The Interrogator takes his team to search Sun Moon's and Comrade Buc's houses. They find the tunnel with the rice and DVDs, but the garden has been harvested.
Q-Kee makes some deductions based on the arrangement of things in the bathroom and the bedroom. Ga and Sun Moon were in love, but they haven't had sex.
The interrogators note that only one of Sun Moon's dresses is gone. Q-Kee understands that the dresses in the closet were costumes from Sun Moon's movies, and she feels she can figure out which dress is missing if she's given a little time.
In Comrade Buc's house, the interrogators find only a secret stash of miniature Bibles. They divide the rice and DVDs, but chuck the Bibles out the window.
The Interrogator continues to work with Ga, but he's not getting what he wants: the location of Sun Moon's body.
But the Interrogator also wants something else: to understand how Ga got from showing up at Sun Moon's door as the murderer of her husband to the point of sharing a bed and bathroom with her.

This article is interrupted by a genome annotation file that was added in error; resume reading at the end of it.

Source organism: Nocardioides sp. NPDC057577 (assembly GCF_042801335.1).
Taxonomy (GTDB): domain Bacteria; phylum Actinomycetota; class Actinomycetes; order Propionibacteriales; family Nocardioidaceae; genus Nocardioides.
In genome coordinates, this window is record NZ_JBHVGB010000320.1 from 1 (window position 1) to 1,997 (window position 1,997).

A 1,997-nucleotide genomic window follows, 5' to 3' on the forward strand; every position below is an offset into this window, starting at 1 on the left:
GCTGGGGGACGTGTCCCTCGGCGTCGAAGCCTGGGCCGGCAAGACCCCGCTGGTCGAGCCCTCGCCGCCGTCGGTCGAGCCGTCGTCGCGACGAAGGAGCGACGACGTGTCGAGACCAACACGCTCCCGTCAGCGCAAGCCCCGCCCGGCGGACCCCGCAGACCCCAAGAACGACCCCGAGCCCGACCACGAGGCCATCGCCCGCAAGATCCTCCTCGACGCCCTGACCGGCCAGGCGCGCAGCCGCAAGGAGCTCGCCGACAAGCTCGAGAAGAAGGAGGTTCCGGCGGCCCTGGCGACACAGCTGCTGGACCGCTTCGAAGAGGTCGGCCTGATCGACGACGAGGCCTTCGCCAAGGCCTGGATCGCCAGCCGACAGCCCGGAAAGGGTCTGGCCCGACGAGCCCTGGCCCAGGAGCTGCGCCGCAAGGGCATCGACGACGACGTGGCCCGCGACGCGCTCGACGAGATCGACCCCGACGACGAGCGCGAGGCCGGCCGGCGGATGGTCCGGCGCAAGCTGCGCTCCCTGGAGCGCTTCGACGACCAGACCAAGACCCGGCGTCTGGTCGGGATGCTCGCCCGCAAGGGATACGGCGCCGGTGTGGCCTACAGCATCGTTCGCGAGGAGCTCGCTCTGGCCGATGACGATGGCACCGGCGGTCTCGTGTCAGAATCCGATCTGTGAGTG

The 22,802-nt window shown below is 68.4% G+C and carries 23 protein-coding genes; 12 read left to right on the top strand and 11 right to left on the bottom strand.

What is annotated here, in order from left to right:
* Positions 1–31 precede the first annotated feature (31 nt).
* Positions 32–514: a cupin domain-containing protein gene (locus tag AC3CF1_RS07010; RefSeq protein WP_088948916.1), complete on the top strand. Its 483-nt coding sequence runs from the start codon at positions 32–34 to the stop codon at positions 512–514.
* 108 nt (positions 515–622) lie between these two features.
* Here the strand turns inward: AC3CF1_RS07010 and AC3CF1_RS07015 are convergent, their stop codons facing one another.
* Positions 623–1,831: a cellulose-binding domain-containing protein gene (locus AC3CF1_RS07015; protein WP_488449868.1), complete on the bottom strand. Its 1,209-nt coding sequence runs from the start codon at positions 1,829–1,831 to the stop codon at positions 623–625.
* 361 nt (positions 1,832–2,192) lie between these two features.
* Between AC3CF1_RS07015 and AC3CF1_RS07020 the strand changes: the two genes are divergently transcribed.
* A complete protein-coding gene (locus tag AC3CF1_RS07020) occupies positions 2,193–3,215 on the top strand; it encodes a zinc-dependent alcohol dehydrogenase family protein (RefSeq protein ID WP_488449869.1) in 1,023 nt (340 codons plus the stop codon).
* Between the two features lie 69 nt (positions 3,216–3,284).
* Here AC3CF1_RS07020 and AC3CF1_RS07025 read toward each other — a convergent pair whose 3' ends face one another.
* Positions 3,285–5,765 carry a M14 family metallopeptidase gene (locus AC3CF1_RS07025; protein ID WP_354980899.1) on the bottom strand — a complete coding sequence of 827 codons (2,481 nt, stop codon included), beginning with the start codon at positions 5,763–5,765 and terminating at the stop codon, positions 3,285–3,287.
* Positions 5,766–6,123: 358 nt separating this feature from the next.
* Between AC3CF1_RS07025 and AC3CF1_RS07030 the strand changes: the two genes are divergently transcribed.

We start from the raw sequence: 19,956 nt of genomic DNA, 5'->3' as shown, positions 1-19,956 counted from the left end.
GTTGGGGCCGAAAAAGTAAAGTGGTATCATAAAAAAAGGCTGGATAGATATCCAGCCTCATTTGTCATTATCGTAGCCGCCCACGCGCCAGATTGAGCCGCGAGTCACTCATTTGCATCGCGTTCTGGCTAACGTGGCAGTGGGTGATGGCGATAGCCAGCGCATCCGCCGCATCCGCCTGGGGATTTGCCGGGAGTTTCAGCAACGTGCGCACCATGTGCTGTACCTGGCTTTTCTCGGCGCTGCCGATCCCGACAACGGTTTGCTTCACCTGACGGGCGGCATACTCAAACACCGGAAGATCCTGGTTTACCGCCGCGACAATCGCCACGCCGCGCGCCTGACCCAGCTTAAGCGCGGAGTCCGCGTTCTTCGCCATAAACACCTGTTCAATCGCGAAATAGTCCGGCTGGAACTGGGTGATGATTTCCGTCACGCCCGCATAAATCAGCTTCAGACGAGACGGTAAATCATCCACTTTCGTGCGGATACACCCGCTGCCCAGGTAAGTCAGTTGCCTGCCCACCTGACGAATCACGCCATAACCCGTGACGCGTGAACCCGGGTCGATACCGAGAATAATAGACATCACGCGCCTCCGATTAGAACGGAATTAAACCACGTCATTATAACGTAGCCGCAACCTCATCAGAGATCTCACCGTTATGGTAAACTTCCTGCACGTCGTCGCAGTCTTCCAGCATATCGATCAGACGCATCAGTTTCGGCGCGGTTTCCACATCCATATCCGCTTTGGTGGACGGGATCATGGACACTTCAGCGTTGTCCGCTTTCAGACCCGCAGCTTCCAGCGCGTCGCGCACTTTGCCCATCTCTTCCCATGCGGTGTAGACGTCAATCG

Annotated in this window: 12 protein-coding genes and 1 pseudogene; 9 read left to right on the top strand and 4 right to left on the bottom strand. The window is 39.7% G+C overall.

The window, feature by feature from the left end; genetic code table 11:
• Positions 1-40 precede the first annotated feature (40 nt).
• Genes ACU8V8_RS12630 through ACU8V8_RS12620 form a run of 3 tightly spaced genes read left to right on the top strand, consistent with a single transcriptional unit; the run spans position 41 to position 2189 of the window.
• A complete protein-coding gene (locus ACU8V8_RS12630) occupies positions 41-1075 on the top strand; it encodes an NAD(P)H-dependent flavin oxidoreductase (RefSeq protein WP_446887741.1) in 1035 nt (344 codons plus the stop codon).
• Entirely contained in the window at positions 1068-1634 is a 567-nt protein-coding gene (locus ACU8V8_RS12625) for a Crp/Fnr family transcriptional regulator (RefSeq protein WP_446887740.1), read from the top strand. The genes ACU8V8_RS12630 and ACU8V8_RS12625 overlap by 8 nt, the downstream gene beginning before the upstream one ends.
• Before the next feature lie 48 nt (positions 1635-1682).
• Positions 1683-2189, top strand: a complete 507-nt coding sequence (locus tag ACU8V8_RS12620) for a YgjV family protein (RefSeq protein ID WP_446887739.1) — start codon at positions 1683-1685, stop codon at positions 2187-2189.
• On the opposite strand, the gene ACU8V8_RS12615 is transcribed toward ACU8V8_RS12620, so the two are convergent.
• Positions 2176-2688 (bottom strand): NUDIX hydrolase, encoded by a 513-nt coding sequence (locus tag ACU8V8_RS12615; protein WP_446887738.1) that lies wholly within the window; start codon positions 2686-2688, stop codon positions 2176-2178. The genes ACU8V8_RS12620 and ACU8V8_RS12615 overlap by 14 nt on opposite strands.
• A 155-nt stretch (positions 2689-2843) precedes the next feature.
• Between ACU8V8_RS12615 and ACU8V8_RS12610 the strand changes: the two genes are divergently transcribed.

What the Interrogator really wants to know is how to be loved.
And this is where the dynamic shifts between these two men. Ga starts asking questions. Is the Interrogator in love? Does the woman he loves mind what he does for a living?
The Interrogator is a little surprised. What's so bad about his work? He saves people from the Pubyok, after all.
The Interrogator throws the question back at Ga: why should he have been worthy of Sun Moon's love? Ga was just a replacement husband. Who loves those?
It suddenly occurs to the Interrogator that perhaps he, too, is a replacement. Had his parents had children before him? They were kind of old, and they seemed distant from him.
The Interrogator decides to take a look at his parents' files, just to make sure, but he doesn't find anything noteworthy. It seems to have been only him from the beginning.
When he returns to Division 42, the Interrogator realizes that Q-Kee is cozying up to Sarge. He also notices that he's wickedly behind on his workload: 11 unfinished cases.
The Interrogator has even forgotten to check on his easiest case, a nurse who had flirted with a South Korean officer. He had taken her in five days ago.